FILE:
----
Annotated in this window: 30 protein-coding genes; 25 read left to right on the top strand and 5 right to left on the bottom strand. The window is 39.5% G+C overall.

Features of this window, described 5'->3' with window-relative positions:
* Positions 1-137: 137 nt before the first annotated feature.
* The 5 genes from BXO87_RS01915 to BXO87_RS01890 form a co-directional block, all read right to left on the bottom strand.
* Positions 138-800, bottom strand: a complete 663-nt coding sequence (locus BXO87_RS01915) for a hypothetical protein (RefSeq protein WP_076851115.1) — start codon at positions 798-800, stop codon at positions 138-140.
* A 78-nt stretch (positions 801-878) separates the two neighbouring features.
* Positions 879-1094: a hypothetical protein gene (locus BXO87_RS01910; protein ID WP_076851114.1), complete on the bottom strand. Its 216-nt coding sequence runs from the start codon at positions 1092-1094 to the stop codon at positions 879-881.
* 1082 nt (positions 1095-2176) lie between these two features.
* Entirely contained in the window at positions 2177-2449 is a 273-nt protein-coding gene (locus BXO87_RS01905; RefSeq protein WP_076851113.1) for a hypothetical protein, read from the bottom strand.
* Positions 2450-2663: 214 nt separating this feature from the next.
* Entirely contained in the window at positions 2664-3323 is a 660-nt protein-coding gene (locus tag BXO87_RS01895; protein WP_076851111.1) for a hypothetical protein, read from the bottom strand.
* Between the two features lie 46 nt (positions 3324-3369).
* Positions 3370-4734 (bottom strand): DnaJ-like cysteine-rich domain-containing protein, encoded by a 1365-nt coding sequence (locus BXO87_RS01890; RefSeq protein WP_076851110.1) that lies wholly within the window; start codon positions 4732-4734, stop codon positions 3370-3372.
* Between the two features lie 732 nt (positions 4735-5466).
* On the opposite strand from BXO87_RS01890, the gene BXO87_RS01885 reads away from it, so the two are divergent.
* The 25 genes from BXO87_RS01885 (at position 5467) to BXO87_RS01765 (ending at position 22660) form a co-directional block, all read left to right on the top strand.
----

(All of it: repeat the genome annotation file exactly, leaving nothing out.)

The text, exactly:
Annotated in this window: 30 protein-coding genes; 25 read left to right on the top strand and 5 right to left on the bottom strand. The window is 39.5% G+C overall.

Features of this window, described 5'->3' with window-relative positions:
* Positions 1-137: 137 nt before the first annotated feature.
* The 5 genes from BXO87_RS01915 to BXO87_RS01890 form a co-directional block, all read right to left on the bottom strand.
* Positions 138-800, bottom strand: a complete 663-nt coding sequence (locus BXO87_RS01915) for a hypothetical protein (RefSeq protein WP_076851115.1) — start codon at positions 798-800, stop codon at positions 138-140.
* A 78-nt stretch (positions 801-878) separates the two neighbouring features.
* Positions 879-1094: a hypothetical protein gene (locus BXO87_RS01910; protein ID WP_076851114.1), complete on the bottom strand. Its 216-nt coding sequence runs from the start codon at positions 1092-1094 to the stop codon at positions 879-881.
* 1082 nt (positions 1095-2176) lie between these two features.
* Entirely contained in the window at positions 2177-2449 is a 273-nt protein-coding gene (locus BXO87_RS01905; RefSeq protein WP_076851113.1) for a hypothetical protein, read from the bottom strand.
* Positions 2450-2663: 214 nt separating this feature from the next.
* Entirely contained in the window at positions 2664-3323 is a 660-nt protein-coding gene (locus tag BXO87_RS01895; protein WP_076851111.1) for a hypothetical protein, read from the bottom strand.
* Between the two features lie 46 nt (positions 3324-3369).
* Positions 3370-4734 (bottom strand): DnaJ-like cysteine-rich domain-containing protein, encoded by a 1365-nt coding sequence (locus BXO87_RS01890; RefSeq protein WP_076851110.1) that lies wholly within the window; start codon positions 4732-4734, stop codon positions 3370-3372.
* Between the two features lie 732 nt (positions 4735-5466).
* On the opposite strand from BXO87_RS01890, the gene BXO87_RS01885 reads away from it, so the two are divergent.
* The 25 genes from BXO87_RS01885 (at position 5467) to BXO87_RS01765 (ending at position 22660) form a co-directional block, all read left to right on the top strand.